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The older people get, the harder time they have maintaining their flexibility. When joints become stiff, it can result in a person suffering from decrease mobility and experiencing frequent joint pain. To keep your joints healthy, you need to continue to move them. The more frequently you get up to move about, the less stiff your joints will become. So whether you’re at a desk, watching TV, or lying down reading, the first step to better joint mobility is to get up and move around more often.  Here are a few other helpful joint tips to keep in mind.

Causes of Joint Pain

When a person overuses or injures the cartilage in their joints, it can begin to break down. This can lead to a narrowing of the joint space, and cause the bones to begin rubbing together. Painful bone growth, or spurs, may begin to form as a result of this friction. This in turn can cause stiffness, swelling, and potentially osteoarthritis, the most common form of the condition. This type of arthritis shouldn’t be confused with rheumatoid arthritis, which is an autoimmune disease that causes frequent and extreme inflammation.

One of the most common ways you can damage you joints is through injury. To guard against this type of injury, it’s always advisable to wear knee and elbow pads when participating in high risk activities such as skating, skiing, or snowboarding. If you already suffer from joint pain, you should consider wearing knee or elbow braces when playing sports like golf or tennis.

Another common issue that leads to joint pain is being overweight. Extra pounds that exceed what your frame should hold place additional strain on your knees, hips, and back. This increases the likelihood of you suffering a cartilage breakdown. Losing just a little weight can greatly reduce this excess strain, as for every pound lost, you take four pounds of pressure of off your knees.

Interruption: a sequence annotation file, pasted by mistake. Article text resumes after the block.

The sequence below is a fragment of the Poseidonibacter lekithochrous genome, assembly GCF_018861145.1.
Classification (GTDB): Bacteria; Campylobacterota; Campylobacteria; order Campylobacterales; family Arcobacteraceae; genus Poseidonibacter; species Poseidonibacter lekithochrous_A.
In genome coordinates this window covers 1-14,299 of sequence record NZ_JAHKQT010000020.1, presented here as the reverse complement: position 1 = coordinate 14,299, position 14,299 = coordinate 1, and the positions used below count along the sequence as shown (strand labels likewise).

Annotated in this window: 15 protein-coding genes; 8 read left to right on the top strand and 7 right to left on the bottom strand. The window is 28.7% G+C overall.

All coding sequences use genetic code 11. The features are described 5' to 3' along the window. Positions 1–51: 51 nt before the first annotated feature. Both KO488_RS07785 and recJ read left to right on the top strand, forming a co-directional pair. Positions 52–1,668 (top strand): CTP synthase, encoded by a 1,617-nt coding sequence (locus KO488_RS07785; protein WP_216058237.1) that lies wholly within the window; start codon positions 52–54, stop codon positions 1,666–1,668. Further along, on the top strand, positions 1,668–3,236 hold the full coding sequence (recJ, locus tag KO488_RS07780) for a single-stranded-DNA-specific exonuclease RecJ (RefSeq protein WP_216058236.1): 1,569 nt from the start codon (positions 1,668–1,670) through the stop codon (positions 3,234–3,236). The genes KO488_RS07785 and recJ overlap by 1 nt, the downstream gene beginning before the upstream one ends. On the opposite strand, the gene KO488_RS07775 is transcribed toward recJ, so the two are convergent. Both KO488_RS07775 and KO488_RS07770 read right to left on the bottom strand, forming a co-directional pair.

Keeping Joints Healthy

Many arthritis experts recommend stretching as one of the most important types of exercise. To get the most out of the activity, try stretching daily. However, if you don’t have time for a daily stretching routine, you need to at least engage in some moderate stretching three times a week. However, it’s important that you don’t stretch cold muscles. To loosen up the ligaments, joints and tendons around your muscles, start by performing a light warm up before stretching

While staying active remains an important part of keeping joints flexible, you need to select the right types of exercises that protect joint health. Low-impact exercises, such as swimming, bicycling, and walking offer you the opportunity to keep joints flexible without subjecting them to the pounding impact other types of high intensity exercises can cause. To help strengthen the muscles that surround your joints, you should also include a little light weight lifting in your exercise routine. If you already suffer from some type of arthritis, you should consult with a doctor prior to starting any exercise routine.

It’s important that you exercise the full range of motion in each of your joints to keep them flexible. Range of motion refers to the normal extent each joint can be moved in a certain direction. However, you need to know the limits of your joints. While it’s not unusual to experience some slight aches in your muscles after exercising, the pain shouldn’t last over 48 hours. If you experience joint pain that lasts longer than a couple of days, you may have overworked and stressed out your joints.

Finally, your diet can also play an important role in the health of your joints. Individuals who suffer from rheumatoid arthritis need to make a point of eating more fish. Fatty coldwater fish such as salmon, mackerel, and tuna are great sources of omeg-3 fatty acids. Omega-3s can not only keep your joints healthy, they can also decrease inflammation.

Timothy Lemke is a freelance writer. To read more of his work, visit the website of Dr. Richard Dietrich, a NW Portland dentist.


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